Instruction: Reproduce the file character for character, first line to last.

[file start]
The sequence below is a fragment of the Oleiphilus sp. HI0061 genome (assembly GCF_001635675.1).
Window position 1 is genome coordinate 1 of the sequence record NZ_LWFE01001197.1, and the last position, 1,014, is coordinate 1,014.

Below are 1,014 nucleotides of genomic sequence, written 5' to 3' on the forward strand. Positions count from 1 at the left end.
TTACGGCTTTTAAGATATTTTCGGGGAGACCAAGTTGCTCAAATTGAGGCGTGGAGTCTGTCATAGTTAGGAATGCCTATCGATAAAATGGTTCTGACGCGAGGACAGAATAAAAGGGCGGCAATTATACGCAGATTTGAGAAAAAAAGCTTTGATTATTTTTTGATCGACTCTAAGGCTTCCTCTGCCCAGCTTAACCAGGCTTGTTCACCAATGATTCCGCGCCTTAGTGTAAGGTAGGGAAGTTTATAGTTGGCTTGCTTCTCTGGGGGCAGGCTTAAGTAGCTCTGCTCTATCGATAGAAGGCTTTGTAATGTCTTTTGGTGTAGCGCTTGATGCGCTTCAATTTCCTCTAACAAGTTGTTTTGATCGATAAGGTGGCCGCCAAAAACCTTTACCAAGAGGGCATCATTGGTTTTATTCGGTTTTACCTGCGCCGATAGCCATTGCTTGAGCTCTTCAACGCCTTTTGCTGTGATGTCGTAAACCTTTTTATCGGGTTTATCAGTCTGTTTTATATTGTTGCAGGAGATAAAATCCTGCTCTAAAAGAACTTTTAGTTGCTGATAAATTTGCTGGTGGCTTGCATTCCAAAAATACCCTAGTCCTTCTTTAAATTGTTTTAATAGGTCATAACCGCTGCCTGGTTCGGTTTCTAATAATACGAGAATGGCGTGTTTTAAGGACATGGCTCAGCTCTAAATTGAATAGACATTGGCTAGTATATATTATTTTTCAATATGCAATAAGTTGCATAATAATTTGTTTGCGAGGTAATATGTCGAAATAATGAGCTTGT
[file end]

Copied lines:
The sequence below is a fragment of the Oleiphilus sp. HI0061 genome (assembly GCF_001635675.1).
Window position 1 is genome coordinate 1 of the sequence record NZ_LWFE01001197.1, and the last position, 1,014, is coordinate 1,014.

Below are 1,014 nucleotides of genomic sequence, written 5' to 3' on the forward strand. Positions count from 1 at the left end.
TTACGGCTTTTAAGATATTTTCGGGGAGACCAAGTTGCTCAAATTGAGGCGTGGAGTCTGTCATAGTTAGGAATGCCTATCGATAAAATGGTTCTGACGCGAGGACAGAATAAAAGGGCGGCAATTATACGCAGATTTGAGAAAAAAAGCTTTGATTATTTTTTGATCGACTCTAAGGCTTCCTCTGCCCAGCTTAACCAGGCTTGTTCACCAATGATTCCGCGCCTTAGTGTAAGGTAGGGAAGTTTATAGTTGGCTTGCTTCTCTGGGGGCAGGCTTAAGTAGCTCTGCTCTATCGATAGAAGGCTTTGTAATGTCTTTTGGTGTAGCGCTTGATGCGCTTCAATTTCCTCTAACAAGTTGTTTTGATCGATAAGGTGGCCGCCAAAAACCTTTACCAAGAGGGCATCATTGGTTTTATTCGGTTTTACCTGCGCCGATAGCCATTGCTTGAGCTCTTCAACGCCTTTTGCTGTGATGTCGTAAACCTTTTTATCGGGTTTATCAGTCTGTTTTATATTGTTGCAGGAGATAAAATCCTGCTCTAAAAGAACTTTTAGTTGCTGATAAATTTGCTGGTGGCTTGCATTCCAAAAATACCCTAGTCCTTCTTTAAATTGTTTTAATAGGTCATAACCGCTGCCTGGTTCGGTTTCTAATAATACGAGAATGGCGTGTTTTAAGGACATGGCTCAGCTCTAAATTGAATAGACATTGGCTAGTATATATTATTTTTCAATATGCAATAAGTTGCATAATAATTTGTTTGCGAGGTAATATGTCGAAATAATGAGCTTGT